Lufthansa, the Germany-based airline, is considering cost savings through several measures, and may reintroduce its premium economy class of seating.
In a letter addressed to the company employees, Carsten Spohr, a member of the airline company’s board, said that the company is aiming to achieve €1.5 billion in savings through several cost cutting initiatives. One such initiative is removal of first class on several routes and the reintroduction of premier economy class on some routes.
Spohr emphasised in his letter that the company is in difficult phase, and is affected by issues such as air traffic control, carbon emissions, the ban on night flights, and competition from low-cost airlines. The company is planning to cease passenger capacity expansions in 2012, and has withheld all plans to upgrade its intercontinental fleet, Spohr added. The company is also looking at job cuts and to negotiate airport fees, in order to lower the costs.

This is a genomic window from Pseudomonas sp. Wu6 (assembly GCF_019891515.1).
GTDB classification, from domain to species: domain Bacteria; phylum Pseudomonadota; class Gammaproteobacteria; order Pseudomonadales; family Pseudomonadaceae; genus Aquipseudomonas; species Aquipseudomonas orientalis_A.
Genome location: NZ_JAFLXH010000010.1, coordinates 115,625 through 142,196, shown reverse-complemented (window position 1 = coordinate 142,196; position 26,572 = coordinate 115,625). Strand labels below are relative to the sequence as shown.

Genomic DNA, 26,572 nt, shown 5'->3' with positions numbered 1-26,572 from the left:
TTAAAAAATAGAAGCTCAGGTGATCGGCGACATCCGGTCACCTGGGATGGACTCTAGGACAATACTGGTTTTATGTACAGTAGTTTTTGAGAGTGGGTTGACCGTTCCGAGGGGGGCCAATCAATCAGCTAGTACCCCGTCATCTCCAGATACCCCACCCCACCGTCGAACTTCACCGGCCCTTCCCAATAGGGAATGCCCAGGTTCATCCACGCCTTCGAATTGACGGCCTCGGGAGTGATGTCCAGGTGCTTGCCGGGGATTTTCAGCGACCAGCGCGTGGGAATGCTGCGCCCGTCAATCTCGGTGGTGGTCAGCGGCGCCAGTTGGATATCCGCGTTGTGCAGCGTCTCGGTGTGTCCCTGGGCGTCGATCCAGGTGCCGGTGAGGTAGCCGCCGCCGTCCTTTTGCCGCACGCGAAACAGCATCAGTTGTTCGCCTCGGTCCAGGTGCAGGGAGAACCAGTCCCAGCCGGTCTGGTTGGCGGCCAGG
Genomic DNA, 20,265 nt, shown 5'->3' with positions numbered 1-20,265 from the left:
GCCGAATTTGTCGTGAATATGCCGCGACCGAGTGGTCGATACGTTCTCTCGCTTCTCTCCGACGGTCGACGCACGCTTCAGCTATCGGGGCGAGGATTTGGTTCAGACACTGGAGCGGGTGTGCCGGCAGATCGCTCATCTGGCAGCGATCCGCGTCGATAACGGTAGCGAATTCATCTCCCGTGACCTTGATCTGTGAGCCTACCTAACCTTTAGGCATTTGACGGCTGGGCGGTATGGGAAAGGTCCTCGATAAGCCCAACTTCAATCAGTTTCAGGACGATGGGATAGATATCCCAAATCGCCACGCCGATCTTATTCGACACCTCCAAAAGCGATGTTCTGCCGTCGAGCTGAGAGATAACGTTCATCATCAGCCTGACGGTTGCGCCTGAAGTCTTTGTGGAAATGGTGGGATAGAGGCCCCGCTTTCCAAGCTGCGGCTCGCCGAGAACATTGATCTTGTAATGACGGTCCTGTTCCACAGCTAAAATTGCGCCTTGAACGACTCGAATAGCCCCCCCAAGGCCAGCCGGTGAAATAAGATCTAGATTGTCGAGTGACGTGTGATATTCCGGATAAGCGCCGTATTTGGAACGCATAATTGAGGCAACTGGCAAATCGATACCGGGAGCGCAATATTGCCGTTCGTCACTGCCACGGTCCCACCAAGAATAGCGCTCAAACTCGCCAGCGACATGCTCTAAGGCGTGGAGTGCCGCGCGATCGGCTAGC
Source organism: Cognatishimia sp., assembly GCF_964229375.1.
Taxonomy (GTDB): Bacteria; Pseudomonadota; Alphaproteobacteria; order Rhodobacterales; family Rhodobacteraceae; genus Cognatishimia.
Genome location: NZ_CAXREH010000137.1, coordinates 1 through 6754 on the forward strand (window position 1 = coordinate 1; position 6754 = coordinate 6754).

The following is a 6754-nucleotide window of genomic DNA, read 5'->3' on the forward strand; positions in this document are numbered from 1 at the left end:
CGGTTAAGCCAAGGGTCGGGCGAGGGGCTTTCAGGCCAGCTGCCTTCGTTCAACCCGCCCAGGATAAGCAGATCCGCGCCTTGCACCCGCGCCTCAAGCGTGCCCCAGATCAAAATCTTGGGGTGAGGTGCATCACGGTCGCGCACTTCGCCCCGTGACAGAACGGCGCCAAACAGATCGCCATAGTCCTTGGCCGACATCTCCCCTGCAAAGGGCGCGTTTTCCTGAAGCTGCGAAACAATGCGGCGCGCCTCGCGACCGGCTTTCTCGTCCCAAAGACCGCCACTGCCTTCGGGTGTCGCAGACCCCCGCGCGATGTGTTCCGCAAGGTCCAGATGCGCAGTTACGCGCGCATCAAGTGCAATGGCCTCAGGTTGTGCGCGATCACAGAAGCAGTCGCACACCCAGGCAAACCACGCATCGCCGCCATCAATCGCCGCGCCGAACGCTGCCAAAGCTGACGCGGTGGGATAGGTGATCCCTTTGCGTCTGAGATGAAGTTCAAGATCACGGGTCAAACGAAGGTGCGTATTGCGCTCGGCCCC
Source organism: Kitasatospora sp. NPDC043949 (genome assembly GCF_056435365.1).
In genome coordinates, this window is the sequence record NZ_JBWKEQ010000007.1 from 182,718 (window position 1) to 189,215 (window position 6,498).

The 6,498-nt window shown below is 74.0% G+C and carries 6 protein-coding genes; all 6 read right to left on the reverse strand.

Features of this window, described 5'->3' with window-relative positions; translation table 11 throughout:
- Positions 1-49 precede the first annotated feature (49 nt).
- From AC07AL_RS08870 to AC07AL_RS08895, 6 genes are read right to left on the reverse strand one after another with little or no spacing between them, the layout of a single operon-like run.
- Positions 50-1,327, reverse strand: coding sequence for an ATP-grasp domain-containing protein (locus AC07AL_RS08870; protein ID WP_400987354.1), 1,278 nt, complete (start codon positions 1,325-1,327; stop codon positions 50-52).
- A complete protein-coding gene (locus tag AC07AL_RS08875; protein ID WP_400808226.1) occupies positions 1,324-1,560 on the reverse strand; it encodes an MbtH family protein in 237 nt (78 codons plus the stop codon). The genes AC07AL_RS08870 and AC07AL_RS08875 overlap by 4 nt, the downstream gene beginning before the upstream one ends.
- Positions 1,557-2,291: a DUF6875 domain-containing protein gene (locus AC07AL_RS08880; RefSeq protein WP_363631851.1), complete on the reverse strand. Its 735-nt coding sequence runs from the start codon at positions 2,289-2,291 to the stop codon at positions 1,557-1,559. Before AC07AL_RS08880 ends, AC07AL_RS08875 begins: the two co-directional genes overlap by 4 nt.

In 2011, the Lufthansa Group reported a loss of around €13 million, and recently the company sold off its subsidiary, bmi, British Midland International, airline to International Airlines, the parent company of UK-based airline company, British Airways.
In an interview with Bloomberg Businessweek, Andreas Bartels, a Lufthansa spokesman in Frankfurt, said, ‘Everything will remain just as it is for customers, there is Lufthansa and Germanwings. But duplicated functions such as bookings control, route planning and ticketing can be merged behind the scenes to save money.’
The company also owns Austrian Airlines, which reported an operating loss of €62m in 2011.